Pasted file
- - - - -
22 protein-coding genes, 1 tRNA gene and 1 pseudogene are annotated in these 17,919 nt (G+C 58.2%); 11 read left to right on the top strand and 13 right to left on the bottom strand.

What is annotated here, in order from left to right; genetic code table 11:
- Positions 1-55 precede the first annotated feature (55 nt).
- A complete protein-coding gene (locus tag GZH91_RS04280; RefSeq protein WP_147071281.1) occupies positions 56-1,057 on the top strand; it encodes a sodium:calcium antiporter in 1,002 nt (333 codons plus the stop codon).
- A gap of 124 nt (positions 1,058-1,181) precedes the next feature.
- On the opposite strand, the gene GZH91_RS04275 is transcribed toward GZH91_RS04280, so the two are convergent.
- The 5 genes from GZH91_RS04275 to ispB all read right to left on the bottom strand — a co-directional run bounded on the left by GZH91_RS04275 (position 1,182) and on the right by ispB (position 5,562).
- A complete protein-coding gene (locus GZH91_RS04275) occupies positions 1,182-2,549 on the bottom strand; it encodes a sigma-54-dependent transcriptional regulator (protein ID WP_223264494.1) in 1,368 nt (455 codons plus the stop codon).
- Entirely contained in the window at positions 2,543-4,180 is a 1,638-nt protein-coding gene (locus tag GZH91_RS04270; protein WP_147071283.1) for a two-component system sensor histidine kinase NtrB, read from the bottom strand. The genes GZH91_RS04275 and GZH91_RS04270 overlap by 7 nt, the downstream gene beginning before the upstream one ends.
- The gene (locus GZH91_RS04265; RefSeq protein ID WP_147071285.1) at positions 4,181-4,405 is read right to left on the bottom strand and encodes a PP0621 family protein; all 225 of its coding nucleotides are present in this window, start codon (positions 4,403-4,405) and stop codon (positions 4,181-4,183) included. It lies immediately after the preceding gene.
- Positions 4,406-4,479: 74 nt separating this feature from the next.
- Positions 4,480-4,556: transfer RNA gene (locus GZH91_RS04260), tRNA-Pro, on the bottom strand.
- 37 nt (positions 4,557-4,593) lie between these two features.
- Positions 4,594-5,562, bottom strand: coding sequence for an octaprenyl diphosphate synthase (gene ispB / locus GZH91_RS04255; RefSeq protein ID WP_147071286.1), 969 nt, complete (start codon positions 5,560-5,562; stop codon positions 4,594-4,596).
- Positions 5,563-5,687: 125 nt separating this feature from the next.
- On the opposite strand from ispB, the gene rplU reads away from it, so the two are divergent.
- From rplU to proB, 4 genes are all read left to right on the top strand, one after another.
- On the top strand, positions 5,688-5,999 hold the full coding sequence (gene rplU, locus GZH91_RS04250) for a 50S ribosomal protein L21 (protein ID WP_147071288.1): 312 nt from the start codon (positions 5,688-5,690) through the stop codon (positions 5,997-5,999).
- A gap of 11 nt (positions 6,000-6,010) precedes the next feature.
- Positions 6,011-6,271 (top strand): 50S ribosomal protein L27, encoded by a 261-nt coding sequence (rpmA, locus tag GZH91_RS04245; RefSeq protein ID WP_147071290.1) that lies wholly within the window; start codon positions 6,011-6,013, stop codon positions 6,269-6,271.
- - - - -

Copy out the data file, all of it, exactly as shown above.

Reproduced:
22 protein-coding genes, 1 tRNA gene and 1 pseudogene are annotated in these 17,919 nt (G+C 58.2%); 11 read left to right on the top strand and 13 right to left on the bottom strand.

What is annotated here, in order from left to right; genetic code table 11:
- Positions 1-55 precede the first annotated feature (55 nt).
- A complete protein-coding gene (locus tag GZH91_RS04280; RefSeq protein WP_147071281.1) occupies positions 56-1,057 on the top strand; it encodes a sodium:calcium antiporter in 1,002 nt (333 codons plus the stop codon).
- A gap of 124 nt (positions 1,058-1,181) precedes the next feature.
- On the opposite strand, the gene GZH91_RS04275 is transcribed toward GZH91_RS04280, so the two are convergent.
- The 5 genes from GZH91_RS04275 to ispB all read right to left on the bottom strand — a co-directional run bounded on the left by GZH91_RS04275 (position 1,182) and on the right by ispB (position 5,562).
- A complete protein-coding gene (locus GZH91_RS04275) occupies positions 1,182-2,549 on the bottom strand; it encodes a sigma-54-dependent transcriptional regulator (protein ID WP_223264494.1) in 1,368 nt (455 codons plus the stop codon).
- Entirely contained in the window at positions 2,543-4,180 is a 1,638-nt protein-coding gene (locus tag GZH91_RS04270; protein WP_147071283.1) for a two-component system sensor histidine kinase NtrB, read from the bottom strand. The genes GZH91_RS04275 and GZH91_RS04270 overlap by 7 nt, the downstream gene beginning before the upstream one ends.
- The gene (locus GZH91_RS04265; RefSeq protein ID WP_147071285.1) at positions 4,181-4,405 is read right to left on the bottom strand and encodes a PP0621 family protein; all 225 of its coding nucleotides are present in this window, start codon (positions 4,403-4,405) and stop codon (positions 4,181-4,183) included. It lies immediately after the preceding gene.
- Positions 4,406-4,479: 74 nt separating this feature from the next.
- Positions 4,480-4,556: transfer RNA gene (locus GZH91_RS04260), tRNA-Pro, on the bottom strand.
- 37 nt (positions 4,557-4,593) lie between these two features.
- Positions 4,594-5,562, bottom strand: coding sequence for an octaprenyl diphosphate synthase (gene ispB / locus GZH91_RS04255; RefSeq protein ID WP_147071286.1), 969 nt, complete (start codon positions 5,560-5,562; stop codon positions 4,594-4,596).
- Positions 5,563-5,687: 125 nt separating this feature from the next.
- On the opposite strand from ispB, the gene rplU reads away from it, so the two are divergent.
- From rplU to proB, 4 genes are all read left to right on the top strand, one after another.
- On the top strand, positions 5,688-5,999 hold the full coding sequence (gene rplU, locus GZH91_RS04250) for a 50S ribosomal protein L21 (protein ID WP_147071288.1): 312 nt from the start codon (positions 5,688-5,690) through the stop codon (positions 5,997-5,999).
- A gap of 11 nt (positions 6,000-6,010) precedes the next feature.
- Positions 6,011-6,271 (top strand): 50S ribosomal protein L27, encoded by a 261-nt coding sequence (rpmA, locus tag GZH91_RS04245; RefSeq protein ID WP_147071290.1) that lies wholly within the window; start codon positions 6,011-6,013, stop codon positions 6,269-6,271.